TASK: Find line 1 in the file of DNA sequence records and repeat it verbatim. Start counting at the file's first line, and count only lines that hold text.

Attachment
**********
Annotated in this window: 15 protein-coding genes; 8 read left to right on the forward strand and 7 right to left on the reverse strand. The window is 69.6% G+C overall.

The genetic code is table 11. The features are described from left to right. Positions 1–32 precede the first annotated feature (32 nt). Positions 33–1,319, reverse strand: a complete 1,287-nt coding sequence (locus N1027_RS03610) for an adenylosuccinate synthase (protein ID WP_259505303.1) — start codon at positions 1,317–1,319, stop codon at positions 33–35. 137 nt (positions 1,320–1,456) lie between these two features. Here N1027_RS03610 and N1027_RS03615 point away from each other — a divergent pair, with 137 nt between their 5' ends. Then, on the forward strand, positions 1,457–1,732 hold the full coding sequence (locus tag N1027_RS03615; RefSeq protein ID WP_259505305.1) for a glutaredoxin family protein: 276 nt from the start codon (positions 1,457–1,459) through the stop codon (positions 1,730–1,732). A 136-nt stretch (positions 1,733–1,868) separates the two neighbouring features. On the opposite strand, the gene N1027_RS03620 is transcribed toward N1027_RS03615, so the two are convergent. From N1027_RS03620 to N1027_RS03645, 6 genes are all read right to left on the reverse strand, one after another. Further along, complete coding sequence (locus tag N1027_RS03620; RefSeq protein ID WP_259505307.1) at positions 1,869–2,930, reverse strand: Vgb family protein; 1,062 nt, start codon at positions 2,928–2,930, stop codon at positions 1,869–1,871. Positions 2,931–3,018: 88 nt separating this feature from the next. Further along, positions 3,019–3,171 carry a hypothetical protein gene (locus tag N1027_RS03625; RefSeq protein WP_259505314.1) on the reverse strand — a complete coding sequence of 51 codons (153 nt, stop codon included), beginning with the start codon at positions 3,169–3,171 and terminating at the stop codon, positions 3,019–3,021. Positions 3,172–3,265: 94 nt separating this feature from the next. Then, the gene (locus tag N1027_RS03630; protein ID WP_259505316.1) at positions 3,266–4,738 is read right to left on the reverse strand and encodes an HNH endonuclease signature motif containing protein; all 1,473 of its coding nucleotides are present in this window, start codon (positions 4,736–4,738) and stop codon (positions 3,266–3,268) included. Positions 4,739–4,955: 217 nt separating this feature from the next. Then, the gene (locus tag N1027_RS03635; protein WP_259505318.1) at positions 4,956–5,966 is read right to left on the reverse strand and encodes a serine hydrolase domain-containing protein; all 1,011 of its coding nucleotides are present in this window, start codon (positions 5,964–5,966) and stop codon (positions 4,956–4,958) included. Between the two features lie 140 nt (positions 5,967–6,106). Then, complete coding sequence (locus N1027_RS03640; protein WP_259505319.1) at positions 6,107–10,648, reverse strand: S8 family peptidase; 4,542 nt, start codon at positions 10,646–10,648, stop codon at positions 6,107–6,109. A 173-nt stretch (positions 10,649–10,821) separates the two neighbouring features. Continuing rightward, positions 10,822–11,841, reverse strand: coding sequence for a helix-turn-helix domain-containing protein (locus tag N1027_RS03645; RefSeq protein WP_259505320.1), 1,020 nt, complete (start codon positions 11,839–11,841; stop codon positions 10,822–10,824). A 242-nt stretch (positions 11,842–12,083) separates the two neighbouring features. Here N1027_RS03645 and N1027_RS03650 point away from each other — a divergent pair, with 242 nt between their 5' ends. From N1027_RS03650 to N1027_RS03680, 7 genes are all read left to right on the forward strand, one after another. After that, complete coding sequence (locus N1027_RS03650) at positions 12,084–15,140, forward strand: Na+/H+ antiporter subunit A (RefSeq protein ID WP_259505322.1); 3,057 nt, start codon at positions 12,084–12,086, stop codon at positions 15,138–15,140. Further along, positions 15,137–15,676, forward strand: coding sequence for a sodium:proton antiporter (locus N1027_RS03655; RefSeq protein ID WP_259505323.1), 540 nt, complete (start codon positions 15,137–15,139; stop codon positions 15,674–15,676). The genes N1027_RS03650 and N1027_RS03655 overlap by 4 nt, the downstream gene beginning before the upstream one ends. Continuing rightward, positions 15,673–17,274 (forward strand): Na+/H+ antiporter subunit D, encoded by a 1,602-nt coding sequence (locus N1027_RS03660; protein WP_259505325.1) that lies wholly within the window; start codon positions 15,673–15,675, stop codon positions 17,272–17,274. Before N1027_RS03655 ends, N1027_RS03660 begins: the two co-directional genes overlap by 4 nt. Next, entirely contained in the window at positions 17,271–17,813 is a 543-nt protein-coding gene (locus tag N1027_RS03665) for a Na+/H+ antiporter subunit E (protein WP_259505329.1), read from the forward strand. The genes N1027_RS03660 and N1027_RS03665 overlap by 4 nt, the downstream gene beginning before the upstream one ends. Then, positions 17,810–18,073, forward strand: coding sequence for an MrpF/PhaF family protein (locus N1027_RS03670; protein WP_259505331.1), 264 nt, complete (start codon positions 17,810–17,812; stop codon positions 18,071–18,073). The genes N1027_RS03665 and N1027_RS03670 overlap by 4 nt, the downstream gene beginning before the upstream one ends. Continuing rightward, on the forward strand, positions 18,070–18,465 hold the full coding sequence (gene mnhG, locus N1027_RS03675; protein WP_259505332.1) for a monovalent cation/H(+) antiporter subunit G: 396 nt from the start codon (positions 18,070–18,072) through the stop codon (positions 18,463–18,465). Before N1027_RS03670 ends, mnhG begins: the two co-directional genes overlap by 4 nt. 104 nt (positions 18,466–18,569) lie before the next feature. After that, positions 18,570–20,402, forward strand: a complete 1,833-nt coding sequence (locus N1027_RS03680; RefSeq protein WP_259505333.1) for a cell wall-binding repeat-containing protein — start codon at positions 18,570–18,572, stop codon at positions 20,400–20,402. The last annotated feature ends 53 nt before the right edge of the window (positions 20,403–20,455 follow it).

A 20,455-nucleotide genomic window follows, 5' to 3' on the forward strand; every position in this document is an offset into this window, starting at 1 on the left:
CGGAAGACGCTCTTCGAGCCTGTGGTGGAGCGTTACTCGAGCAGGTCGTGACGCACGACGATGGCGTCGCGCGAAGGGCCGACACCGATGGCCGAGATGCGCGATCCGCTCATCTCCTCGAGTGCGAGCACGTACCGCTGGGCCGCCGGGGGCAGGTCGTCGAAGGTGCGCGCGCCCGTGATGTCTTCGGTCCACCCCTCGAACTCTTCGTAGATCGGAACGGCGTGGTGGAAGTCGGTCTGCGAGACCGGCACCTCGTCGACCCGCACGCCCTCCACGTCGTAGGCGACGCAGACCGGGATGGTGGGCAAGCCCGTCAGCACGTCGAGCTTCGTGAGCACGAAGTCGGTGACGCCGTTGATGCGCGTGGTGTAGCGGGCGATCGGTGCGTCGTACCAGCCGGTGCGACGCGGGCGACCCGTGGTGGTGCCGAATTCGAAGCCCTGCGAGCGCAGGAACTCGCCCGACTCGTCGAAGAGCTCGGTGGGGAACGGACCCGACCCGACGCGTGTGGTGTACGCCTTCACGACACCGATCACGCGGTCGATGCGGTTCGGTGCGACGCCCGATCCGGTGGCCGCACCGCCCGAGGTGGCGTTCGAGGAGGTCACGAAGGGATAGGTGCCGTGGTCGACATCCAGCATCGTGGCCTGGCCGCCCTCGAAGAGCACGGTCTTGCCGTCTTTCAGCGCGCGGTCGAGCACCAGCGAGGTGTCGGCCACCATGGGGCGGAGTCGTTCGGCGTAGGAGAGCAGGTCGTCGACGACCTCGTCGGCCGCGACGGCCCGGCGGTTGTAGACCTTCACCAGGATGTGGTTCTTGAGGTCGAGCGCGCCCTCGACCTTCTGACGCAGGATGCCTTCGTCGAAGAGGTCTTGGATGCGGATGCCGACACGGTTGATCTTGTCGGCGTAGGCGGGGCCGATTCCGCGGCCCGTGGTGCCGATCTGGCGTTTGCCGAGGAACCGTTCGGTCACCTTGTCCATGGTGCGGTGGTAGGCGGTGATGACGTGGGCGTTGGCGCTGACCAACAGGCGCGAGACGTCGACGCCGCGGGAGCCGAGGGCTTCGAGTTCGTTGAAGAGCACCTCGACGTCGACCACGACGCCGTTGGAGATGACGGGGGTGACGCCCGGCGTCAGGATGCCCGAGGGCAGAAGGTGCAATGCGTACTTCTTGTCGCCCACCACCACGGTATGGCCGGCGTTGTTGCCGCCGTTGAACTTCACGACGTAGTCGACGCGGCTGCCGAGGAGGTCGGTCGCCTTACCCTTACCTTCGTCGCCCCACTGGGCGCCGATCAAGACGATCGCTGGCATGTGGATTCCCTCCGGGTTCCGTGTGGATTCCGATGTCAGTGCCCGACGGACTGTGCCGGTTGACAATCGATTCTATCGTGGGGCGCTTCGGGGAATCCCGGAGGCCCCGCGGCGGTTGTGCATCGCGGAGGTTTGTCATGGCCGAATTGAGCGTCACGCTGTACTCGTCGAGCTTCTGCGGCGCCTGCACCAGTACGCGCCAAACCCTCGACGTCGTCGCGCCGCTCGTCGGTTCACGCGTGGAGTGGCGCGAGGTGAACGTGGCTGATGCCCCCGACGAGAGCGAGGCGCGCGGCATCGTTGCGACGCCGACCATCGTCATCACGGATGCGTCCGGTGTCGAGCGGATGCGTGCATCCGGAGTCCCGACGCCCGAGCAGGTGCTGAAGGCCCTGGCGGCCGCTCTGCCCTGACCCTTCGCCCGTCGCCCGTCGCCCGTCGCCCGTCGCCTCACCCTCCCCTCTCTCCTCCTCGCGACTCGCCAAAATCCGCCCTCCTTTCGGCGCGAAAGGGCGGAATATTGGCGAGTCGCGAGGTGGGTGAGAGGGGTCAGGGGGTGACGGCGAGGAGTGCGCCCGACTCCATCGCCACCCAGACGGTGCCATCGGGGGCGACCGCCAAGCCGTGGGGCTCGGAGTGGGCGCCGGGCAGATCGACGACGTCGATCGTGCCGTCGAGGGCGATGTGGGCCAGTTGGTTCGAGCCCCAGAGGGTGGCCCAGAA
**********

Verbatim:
Annotated in this window: 15 protein-coding genes; 8 read left to right on the forward strand and 7 right to left on the reverse strand. The window is 69.6% G+C overall.